Independent Study by Joelle Charbonneau
Posted by Caitie F on January 5, 2014
Summary from pub:
In the series debut The Testing, sixteen-year-old Cia Vale was chosen by the United Commonwealth government as one of the best and brightest graduates of all the colonies . . . a promising leader in the effort to revitalize postwar civilization. In Independent Study, Cia is a freshman at the University in Tosu City with her hometown sweetheart, Tomas—and though the government has tried to erase her memory of the brutal horrors of The Testing, Cia remembers. Her attempts to expose the ugly truth behind the government’s murderous programs put her—and her loved ones—in a world of danger. But the future of the Commonwealth depends on her.
I thought The Testing was incredible and it reminded me of The Hunger Games. This book was also incredible, but it was even better than Catching Fire, and I loved that book.
Cia is still a wonderful main character. She has some idea of what happened during the Testing, so she is very wary of the others, especially the students from Tosu City who did not have to go through it. Her intelligence and natural instincts continue to be at the core of who she is. Does she do some risky things? Of course, it is a dystopian book with death on the line. Yet she thinks, acts, and responds as a leader should.
This book is still about what you would do to become a leader, but it is handled in much different ways. There are competitions and tests, but there are also more ways to work together and encourage others a little more. Not everyone is to be trusted, but there is more trust in this book.
If you dislike books that foreshadow too much what is going to happen, don’t worry, that does not happen in this book. I was reading it in public and I am sure others keep looking at me weirdly because I kept gasping at my book.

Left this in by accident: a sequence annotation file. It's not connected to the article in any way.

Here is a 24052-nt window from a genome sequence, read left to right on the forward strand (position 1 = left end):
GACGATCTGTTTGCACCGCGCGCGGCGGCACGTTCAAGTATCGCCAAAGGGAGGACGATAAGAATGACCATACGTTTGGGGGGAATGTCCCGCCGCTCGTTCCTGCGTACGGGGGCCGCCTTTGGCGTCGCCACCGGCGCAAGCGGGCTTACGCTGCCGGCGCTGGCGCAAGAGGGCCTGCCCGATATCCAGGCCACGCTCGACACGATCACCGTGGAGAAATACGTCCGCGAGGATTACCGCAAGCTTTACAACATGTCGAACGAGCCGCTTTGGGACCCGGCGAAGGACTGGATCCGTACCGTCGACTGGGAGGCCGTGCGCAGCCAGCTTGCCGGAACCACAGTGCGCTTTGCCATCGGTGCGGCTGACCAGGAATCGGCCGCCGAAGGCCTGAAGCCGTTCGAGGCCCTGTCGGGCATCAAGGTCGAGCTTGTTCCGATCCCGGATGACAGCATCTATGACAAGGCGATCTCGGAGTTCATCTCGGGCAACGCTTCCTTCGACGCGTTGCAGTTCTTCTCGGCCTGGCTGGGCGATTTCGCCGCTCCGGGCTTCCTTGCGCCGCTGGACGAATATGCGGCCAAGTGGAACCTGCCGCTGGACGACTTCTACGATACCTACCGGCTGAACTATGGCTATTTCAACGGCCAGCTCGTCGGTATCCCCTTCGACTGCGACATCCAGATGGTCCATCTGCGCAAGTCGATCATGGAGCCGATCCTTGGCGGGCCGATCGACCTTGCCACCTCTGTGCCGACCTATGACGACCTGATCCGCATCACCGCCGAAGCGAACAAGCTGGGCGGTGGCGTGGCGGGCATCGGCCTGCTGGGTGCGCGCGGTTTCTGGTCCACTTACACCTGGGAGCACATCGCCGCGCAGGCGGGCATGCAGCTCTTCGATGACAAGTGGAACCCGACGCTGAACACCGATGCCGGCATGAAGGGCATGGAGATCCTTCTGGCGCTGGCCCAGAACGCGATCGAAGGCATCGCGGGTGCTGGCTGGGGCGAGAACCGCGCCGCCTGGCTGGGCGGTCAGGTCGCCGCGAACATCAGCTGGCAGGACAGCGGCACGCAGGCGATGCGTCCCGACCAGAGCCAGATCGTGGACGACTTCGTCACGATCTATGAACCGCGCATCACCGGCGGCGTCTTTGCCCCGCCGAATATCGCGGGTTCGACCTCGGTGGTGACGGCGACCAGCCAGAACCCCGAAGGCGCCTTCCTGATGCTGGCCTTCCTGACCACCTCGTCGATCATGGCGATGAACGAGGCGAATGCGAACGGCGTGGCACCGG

The other great thing about this book is that it wasn’t filler, even though it was the second book in a trilogy. Some of the book was set-up, but it didn’t feel that it was just setting up the big action of the final book. The book had events and consequences to those events. There were game changers, but they weren’t thrown in at the very last sentence (I am looking at you Catching Fire). Events mattered, conversations mattered.
This book brings up so many questions about life. What makes a good leader? Are the best leaders those who don’t ask for it? Can leadership be taught? Where are the lines between right and wrong? Would you change your mind on how to react to something differently if it didn’t affect you? There are so many questions about society that I am still thinking about it over a week after I finished the book.
This is a wonderful sequel and I want the last book now.